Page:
Companies are full of people trying to take your time and add tasks to your already full workload.
Your standard working week is already under attack. Unscheduled meetings and unexpected work stop you from finishing what you are meant to be doing, so you stay a little later.
You have a problem saying no and the work piles up. If you don’t go “over and above”, you won’t get that promotion or the recognition you deserve.
Or will you?
Why being able to push back makes you a better leader
Pushing back on people who try to load you with extra work can make you appear more competent.
- If you understand your limits, you can prioritise your effort to make sure you get your important tasks finished at a high level of quality.
- When you limit the amount of work you take on, you have time to focus on leading, coaching and mentoring your team, which are your important leadership tasks.
- When you set boundaries, you do good work, most of the time, rather than finishing things as fast as you can, which leads to errors.
- Your team will thank you for limiting their workload, because you aren’t too scared to push back on your own boss.
How you can push back
Pushing back is an art form. The leader who chooses to push back on everything will not be called a “team player”. The leader that takes on too much work will put pressure on themselves and their team until they eventually break.
1. Push back, by doing a good job first
First, you need to prove that you can do a good job, so this should be your first focus. If you’re new in your role, you need to show early that you can do your job.
This will give you the respect to do what’s needed later. If people don’t think you’re good at your job, people will just see you as someone who is lazy.
2. Push back by being agreeable
You should take on additional work where it makes sense. Take on small tasks that don’t cause much extra effort. Say “yes” to helping out when you don’t really need to. Lend a hand to somebody in need. This shows that you are a reasonable person and a “team player”.
3. Push back the right way
Don’t yell, don’t shout. Just say calmly that you can’t take on that extra work right now because your team is busy. Try not to become emotional.
If you do, people will just say that “you were having a bad day”. They may consider you to be unstable, which may undermine your credibility.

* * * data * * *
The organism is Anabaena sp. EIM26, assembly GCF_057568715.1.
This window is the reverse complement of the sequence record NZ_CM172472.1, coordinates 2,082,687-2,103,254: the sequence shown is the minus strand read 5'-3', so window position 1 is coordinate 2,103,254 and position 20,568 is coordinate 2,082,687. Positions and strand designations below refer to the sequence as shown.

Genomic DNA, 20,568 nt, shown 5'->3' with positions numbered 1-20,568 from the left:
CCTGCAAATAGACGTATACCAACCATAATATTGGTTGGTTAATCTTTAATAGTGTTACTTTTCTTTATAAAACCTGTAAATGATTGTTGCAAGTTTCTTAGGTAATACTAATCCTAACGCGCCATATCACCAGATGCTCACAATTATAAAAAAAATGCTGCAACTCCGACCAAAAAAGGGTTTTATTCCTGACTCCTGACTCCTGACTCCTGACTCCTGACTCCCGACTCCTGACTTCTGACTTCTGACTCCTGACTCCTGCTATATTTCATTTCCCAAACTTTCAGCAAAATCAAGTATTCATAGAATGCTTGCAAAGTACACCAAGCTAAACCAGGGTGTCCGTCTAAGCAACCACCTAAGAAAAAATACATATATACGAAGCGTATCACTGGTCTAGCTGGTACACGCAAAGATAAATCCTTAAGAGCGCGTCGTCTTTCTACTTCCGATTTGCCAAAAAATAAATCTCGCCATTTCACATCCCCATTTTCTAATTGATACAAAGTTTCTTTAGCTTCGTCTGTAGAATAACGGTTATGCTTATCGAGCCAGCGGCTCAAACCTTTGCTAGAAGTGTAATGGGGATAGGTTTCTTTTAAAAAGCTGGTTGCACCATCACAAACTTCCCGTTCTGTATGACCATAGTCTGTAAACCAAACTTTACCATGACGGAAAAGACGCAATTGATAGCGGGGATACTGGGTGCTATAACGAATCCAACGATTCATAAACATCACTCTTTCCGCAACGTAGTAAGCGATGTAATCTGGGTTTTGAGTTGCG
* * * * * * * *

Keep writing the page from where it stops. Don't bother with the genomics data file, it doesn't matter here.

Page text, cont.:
4. Push back by explaining the reasons why
It’s not usually good enough to say that you just don’t want to do extra work. “It’s not my job” doesn’t usually work well either. If you can give good reasons why you and your team is not able to squeeze in that extra work, this can go a long way.
Over time, people around you will learn that they need to prioritise, rather than trying to get you to do everything at once.
You can’t do everything, so be sure to choose the right things.
5. Push back by being persistent
When you push back, you really need to mean it. Your goal is to train the people around you so they learn that there are limits to what they can give you and your team.
This might even mean taking a negative performance review or someone yelling at you. You need to show that you are serious, at least until the situation becomes unworkable. Sometimes, you will need to give in or risk losing your job or a similar fate. This is unfortunate, but at least you can feel good knowing that you tried.
If you keep trying and people around you refuse to learn, you might need to rethink your position in that company. Sometimes a culture of taking on extra work is difficult to change. You might enjoy building your career more elsewhere.
6. After you push back, don’t boast about it
If you successfully push back and avoid additional work, don’t make a big deal of it. Don’t act like you’ve scored a point or “won” something. You’ve just done your job as a leader, nothing more and nothing less.
7. After you push back, keep doing a good job
When you push back, make sure the work you have agreed to do continues to done well, on time. The last thing you want is to push back and then to be seen being lazy. This will undermine your credibility.
8. After you push back, continue to be agreeable
Continue to help where you can, take on small additional tasks or even larger ones where it provides the most benefit. You might even say “my team has finished that work early, so we can fit in that other task that you wanted”. This will still make you appear to be a team player whilst having standards.
You won’t always successfully push back. Sometimes people will force you to take on additional responsibility and more work. But the sooner you learn to push back, the greater the chance you can protect your team and yourself from the 12 hour work day cycle.